Flowers testified to the Treasury Select Committee in November 2013 that the Britannia merger and other deals were undertaken under pressure from senior government ministers.[26][27]

Labour Party[edit]

In the 1970s Flowers was vice-chairman of Eastleigh Labour Party, and contested Bishop's Waltham in Hampshire county council elections.[14]

Flowers unsuccessfully stood for selection in 1985 as the Labour candidate to contest the Coventry South East parliamentary seat, supported by branches of his union as a former bank worker, the General, Municipal, Boilermakers and Allied Trade Union. He described himself as "towards the centre" politically in this campaign.[28]

In the Rochdale council election of 1988 he gained a seat in the Smallbridge and Wardleworth ward, holding it until 1992.[4][29] Flowers was vice-chairman of Rochdale Council's social services committee[30] at the time of a Satanic abuse scandal, and was responsible for rejecting allegations of child sex abuse against the late MP Cyril Smith.[31]

He then moved to Bradford, serving for 10 years on the city council.[5] He resigned his seat in Great Horton in September 2011, because of his "increased responsibilities as Co-op Bank's chairman."[32] In light of the 2013 drugs scandal, Bradford City Council revealed that, in 2011, "Inappropriate but not illegal adult content was found on a council computer handed in by Councillor Flowers for servicing. This was put to him and he resigned immediately."[33][34]

In 2010 he was appointed by new Labour Party leader Ed Miliband to the party's finance and industry advisory board.[4][35] On 6 March 2013 as part of his membership of the group, Labour leader Ed Miliband met Flowers to discuss UK banking reform.[15]

Flowers had told MPs on the Banking Committee that he had helped to arrange a donation to then-shadow chancellor Ed Balls's office although Balls insisted that Flowers had nothing do to with the donation.[36] The scandal surrounding the revelations led the Conservative Party chairman, Grant Shapps to ask the Labour leadership to disclose details of any private meetings with Flowers and to return a £50,000 donation to Ed Balls's office that Flowers had backed.[37]

Other works[edit]

Flowers has been involved with a large number of charities, including being a trustee of both the Terrence Higgins Trust, and for 12 years the Lifeline project, which worked in the field of drug abuse. Following the scandal of November 2013, the Lifeline project stated that at the time of his resignation he was under investigation following alleged submission of false expenses claims, with the matter having then been referred to the Charity Commission.[15][38]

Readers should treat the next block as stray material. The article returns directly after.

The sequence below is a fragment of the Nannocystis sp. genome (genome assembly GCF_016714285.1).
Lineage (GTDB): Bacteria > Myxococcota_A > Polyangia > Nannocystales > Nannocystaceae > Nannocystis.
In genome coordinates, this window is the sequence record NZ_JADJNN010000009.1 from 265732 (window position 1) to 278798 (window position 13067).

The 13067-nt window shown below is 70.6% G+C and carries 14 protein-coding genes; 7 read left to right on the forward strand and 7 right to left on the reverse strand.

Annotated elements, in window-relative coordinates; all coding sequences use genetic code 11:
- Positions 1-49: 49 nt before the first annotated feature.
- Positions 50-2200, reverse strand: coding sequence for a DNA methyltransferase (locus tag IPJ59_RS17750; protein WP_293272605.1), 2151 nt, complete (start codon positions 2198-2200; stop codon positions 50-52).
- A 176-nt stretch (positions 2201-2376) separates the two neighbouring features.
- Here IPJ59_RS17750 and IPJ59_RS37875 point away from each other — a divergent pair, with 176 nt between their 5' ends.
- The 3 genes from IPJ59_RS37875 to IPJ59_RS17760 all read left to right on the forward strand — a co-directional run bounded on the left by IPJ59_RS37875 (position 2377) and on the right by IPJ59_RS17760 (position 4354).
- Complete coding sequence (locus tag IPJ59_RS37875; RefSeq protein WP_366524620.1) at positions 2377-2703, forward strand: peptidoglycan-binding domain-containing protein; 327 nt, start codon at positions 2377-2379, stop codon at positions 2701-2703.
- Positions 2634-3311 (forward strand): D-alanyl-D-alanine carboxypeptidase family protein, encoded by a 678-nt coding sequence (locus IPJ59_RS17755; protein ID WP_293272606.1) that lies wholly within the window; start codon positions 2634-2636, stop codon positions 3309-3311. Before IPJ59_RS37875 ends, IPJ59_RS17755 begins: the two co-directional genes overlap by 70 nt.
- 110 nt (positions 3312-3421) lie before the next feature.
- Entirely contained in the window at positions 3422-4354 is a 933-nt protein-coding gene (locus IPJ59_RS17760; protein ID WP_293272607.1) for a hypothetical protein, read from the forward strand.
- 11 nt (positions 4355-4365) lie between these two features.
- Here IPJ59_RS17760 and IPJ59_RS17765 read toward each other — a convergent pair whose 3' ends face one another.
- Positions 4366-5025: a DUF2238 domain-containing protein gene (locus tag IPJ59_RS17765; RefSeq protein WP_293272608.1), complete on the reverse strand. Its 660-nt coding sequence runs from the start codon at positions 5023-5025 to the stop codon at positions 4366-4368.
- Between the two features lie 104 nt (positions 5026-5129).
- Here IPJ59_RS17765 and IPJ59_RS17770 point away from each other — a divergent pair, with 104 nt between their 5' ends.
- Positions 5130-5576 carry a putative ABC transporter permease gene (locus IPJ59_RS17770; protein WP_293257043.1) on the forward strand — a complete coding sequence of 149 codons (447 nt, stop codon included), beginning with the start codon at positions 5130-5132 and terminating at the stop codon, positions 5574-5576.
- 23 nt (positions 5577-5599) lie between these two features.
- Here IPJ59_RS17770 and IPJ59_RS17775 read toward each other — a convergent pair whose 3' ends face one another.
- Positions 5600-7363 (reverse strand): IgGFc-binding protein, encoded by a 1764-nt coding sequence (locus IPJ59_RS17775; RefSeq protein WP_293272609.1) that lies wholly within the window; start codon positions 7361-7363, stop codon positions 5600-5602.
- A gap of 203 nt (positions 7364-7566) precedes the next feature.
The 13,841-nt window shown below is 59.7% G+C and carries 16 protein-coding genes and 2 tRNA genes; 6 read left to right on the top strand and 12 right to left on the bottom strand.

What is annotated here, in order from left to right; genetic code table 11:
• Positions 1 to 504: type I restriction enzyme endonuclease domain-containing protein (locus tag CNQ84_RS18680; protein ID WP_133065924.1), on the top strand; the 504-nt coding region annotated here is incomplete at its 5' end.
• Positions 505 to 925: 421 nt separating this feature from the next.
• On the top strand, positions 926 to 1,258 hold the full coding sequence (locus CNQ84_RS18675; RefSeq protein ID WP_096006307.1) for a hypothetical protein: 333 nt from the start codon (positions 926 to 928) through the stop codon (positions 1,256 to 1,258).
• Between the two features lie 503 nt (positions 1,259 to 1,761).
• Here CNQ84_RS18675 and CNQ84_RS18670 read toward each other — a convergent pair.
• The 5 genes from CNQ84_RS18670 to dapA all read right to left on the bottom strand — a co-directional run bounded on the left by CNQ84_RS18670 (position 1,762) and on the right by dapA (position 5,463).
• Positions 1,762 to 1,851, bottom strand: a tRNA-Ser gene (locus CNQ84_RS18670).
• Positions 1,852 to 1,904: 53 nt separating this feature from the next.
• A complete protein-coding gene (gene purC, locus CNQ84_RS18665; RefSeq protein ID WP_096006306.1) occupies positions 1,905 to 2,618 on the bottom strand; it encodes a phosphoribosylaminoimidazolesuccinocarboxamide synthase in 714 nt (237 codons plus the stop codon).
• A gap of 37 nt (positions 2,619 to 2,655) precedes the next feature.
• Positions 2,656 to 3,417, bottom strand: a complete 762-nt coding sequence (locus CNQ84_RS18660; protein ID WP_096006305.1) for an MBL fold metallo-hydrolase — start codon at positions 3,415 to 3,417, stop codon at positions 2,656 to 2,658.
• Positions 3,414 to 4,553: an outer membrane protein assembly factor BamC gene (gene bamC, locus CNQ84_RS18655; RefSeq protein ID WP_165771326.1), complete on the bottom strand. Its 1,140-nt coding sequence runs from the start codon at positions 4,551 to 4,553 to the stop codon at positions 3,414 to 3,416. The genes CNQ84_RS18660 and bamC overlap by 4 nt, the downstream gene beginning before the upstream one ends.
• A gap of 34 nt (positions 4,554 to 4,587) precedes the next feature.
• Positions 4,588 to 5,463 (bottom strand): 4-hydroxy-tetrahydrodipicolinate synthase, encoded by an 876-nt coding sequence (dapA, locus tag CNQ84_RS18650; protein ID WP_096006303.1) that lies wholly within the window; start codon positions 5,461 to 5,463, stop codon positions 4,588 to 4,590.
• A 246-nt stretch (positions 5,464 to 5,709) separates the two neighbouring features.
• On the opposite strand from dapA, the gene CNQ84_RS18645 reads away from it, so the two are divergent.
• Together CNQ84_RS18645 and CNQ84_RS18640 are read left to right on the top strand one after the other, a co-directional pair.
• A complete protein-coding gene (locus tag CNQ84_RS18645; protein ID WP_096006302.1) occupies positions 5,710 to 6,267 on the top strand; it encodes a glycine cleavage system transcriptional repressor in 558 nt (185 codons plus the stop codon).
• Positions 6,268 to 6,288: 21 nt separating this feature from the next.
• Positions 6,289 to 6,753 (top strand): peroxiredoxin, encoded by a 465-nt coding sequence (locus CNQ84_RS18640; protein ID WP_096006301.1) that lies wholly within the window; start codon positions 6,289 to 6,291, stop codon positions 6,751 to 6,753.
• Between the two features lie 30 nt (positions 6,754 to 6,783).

In the 1980s he was vice-chairman of the West Midlands Citizens Advice Bureau.[28] Flowers has been a member of the Advertising Standards Authority, and was vice chair of the National Association of Citizens Advice Bureau.[4]

Flowers was also a chair of Manchester Camerata, the city's chamber orchestra.[5]

He is a fellow of both the Royal Society of Arts and the Royal Geographical Society.[1]

Drugs scandal[edit]

A few days after his appearance before the Treasury Select Committee, Flowers was filmed by acquaintance Stuart Davies in his car apparently agreeing to buy cocaine and methamphetamine.[23] The clip appears to show him counting out £300 in £20 notes, before sending a friend to make the deal. Whilst waiting, Flowers discusses his use of ketamine, cannabis and GHB.[23] Davies handed over the footage to the Mail on Sunday, which published its article on 17 November 2013.[23]

Flowers was immediately suspended by the Methodist Church for three weeks (later extended to indefinite suspension) pending further investigation,[32][39] and suspended as a member of the Labour Party.[17][25][40] Flowers in a statement said:[39]

Co-operative Group chairman Len Wardle, who had been part of the committee which had selected Flowers and was scheduled to retire in May 2014, resigned in light of the revelations. He was replaced by Ursula Lidbetter, Co-op Group's deputy chair and chief executive of the Lincolnshire Co-operative Society.[34]

David Cameron announced in the House of Commons that he would be setting up inquiries to determine how Flowers had come to be appointed chairman of the Co-op Bank.[41]

On 21 November 2013 Flowers was arrested by police in the Merseyside area in connection with a drugs supply investigation.[42] He has been dubbed the "crystal methodist".[43] In April 2014 he was charged with possession of drugs,[44] and convicted of possessing cocaine, methamphetamine and ketamine on 7 May 2014, receiving a £400 fine.[45]

References[edit]

  1. ^ a b c d "Paul Flowers". Business Week. Retrieved 18 November 2013. 
  2. ^ "Former Co-op Bank chief Paul Flowers says 'I have sinned'". BBC News. Retrieved 25 March 2014. 
  3. ^ Guthrie, Jonathan; Bounds, Andrew (22 November 2013). "The bumbling bank boss with meth in his madness". Financial Times. Retrieved 23 November 2013. 
  4. ^ a b c d e f Peston, Robert (18 November 2013). "How did Flowers bloom at Co-op Bank?". BBC News. BBC. Retrieved 18 November 2013. 
  5. ^ a b c d e f g h i j Burn-Callander, Rebecca; Quinn, James (17 November 2013). "Profile: Rev, Paul Flowers". Daily Telegraph. Retrieved 17 November 2013. 
  6. ^ Craven, Nick; Slater, Ross (16 November 2013). "Crystal meth shame of bank chief". Mail on Sunday. Retrieved 8 May 2014.